And sin is personal, not just theoretical: “Transgression is choosing to disobey God because there is something more important to me than loving, serving, and obeying God. What this means is that sin is much more than breaking an abstract set of regulations that has been passed down to us from God. Sin is a breaking of relationship with God that then leads us to break his commands. Sin is a relational transgression that always produces a moral transgression.”

Some crucial biblical passages are examined, including Jeremiah 3:6-10 which is one of many texts that speak of sin as spiritual adultery. Says Tripp: “Every sin is an act of vertical unfaithfulness. Sin is adultery at the most profound heart level. We were created to live in a lifelong, committed love relationship with our Creator that would then shape everything we think, desire, choose, say, and do. Sin is about forsaking our allegiance to God and offering the deepest allegiance of our hearts to other lovers.”

Finally, he speaks of how all pervasive and destructive sin is:

The damage of sin reaches to every aspect of our being and personhood. Sin has left us lame and limping. Sin has left us blind and deaf. Sin has left us irrational and foolish. Sin has left us sick and dying. We do not have the power to help ourselves. We cannot reverse sin’s damage. We are as unable as the crippled man languishing by the pool of Bethsaida, who had been there thirty-eight years. He had no hope of getting up without divine intervention. If Jesus hadn’t said, “Get up, take up your bed, and walk,” he would have languished on his mat for many more years (John 5;1-15). Just as he desperately needed the grace of physical healing, we need the grace of spiritual healing. Because of sin, we are not well. It has left us morally weak, unable to be what we are supposed to be and do what we have been created to do.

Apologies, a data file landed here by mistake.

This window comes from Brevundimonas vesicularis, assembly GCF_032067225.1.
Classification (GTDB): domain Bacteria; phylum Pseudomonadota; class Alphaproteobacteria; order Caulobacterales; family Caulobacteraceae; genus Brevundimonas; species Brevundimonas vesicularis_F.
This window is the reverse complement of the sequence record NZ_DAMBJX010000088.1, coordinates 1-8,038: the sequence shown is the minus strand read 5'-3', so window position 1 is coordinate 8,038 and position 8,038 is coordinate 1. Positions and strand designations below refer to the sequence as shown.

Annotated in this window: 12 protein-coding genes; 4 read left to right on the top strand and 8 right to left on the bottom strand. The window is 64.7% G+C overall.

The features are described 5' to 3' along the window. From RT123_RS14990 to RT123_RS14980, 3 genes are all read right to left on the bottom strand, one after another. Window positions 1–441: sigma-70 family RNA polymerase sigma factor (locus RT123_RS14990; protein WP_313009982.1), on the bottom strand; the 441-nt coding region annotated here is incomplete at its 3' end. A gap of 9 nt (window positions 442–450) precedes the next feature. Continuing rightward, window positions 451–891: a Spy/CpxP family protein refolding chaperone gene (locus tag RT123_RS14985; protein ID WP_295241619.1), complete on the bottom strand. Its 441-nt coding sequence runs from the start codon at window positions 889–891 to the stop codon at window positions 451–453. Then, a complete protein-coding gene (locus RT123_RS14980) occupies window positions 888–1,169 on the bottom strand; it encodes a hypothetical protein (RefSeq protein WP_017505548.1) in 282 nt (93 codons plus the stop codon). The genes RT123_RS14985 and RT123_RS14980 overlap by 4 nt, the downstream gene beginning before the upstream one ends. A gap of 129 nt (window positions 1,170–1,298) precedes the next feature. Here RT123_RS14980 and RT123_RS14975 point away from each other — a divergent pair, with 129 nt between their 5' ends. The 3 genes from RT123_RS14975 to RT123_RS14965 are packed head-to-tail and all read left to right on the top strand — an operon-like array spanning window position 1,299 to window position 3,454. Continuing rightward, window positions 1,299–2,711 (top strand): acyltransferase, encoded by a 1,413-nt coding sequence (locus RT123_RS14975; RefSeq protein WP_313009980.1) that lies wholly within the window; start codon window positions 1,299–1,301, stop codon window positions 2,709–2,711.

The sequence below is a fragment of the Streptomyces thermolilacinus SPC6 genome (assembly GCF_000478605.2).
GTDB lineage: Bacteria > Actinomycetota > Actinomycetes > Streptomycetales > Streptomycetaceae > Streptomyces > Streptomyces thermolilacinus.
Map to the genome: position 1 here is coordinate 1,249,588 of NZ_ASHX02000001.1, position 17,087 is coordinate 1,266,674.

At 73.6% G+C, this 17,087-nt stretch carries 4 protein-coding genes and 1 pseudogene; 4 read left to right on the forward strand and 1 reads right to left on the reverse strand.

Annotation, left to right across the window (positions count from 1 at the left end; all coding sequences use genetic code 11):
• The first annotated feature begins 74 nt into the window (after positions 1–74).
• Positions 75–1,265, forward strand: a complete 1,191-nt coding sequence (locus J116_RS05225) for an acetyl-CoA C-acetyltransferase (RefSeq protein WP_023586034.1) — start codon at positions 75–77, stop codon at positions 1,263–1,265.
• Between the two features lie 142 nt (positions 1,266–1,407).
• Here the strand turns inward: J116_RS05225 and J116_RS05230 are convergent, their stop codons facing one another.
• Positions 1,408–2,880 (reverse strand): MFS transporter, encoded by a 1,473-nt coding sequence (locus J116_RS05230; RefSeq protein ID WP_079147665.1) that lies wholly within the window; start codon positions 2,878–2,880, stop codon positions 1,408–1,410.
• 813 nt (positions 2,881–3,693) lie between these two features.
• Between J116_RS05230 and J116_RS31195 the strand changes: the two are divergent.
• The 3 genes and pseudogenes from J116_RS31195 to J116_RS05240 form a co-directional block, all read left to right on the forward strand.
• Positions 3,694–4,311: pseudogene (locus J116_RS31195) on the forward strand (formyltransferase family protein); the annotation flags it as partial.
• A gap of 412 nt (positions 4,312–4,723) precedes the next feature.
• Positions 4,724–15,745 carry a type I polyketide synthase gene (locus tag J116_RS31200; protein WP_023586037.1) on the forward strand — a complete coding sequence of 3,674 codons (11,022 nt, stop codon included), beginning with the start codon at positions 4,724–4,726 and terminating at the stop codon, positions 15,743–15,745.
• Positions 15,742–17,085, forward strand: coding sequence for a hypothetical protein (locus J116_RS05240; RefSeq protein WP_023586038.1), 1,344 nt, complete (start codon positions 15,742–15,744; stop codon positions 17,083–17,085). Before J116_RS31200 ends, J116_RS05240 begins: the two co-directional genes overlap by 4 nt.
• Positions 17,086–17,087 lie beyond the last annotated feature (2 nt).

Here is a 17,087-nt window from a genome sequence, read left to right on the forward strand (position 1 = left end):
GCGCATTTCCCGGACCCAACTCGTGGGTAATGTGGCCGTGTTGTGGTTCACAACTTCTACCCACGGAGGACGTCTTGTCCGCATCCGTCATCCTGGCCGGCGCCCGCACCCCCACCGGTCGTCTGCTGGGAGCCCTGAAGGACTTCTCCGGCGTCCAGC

And let me finish by offering a few of his thoughts from his application chapter. He writes:

Sin is an evil monster masquerading as your best friend. Sin is slave trader masquerading as your liberator. Sin is grim reaper masquerading as a life-giver. Sin is destruction masquerading as fulfillment. Sin is darkness masquerading as light. Sin is foolishness masquerading as wisdom. Sin is disease masquerading as a cure. Sin is a trap masquerading as a gift. No matter how it presents itself to you, sin is never what it appears to be and will never deliver what it promises.

Moreover, we must always remember where our real problems lie:

Your biggest problem in life is not your spouse, neighbor, friend, parent, children, church, culture, government, physical disease, financial stress, boss, fellow workers, godless professor, or seductive media. Your biggest problem lives inside you. It is remaining sin, with its power to deceive. But your Savior hasn’t left you alone. He has given you his insight-giving word. He has given you his convicting and empowering Spirit. And he has surrounded you in his church with instruments of seeing. Open your heart to his gracious provisions so that you’ll have a defense against the blinding power of sin.

As I said in my previous piece, there are plenty of great systematic theologies out there. However most would be heavy in doctrine and theology – which is a good thing. But not many also offer very practical application. Tripp gives us solid doctrinal meat, but he also gives us real help in applying these truths to our own life. It is well worth the read.

[1231 words]

4 Replies to “Further Reflections On Sin”

  1. Very good, Bill. I feared Tripp might be a modernist. But so on the point. ‘Foolish, weak, helpless, confused…’ I reflect that even with Jesus, after 4 decades I am still at Bethsaida, wondering how to find and use the benefit of Jesus’ grace. Tripp is very so right.
    I suspect ‘name it and claim it’ is not as easy as I learnt in Pentecostalism. I suspect God calls us down hard, narrow trails to find Him. To the very end of life. Maybe it shaves off time in purgatory. Which I’ll gladly accept, if final Grace awaits.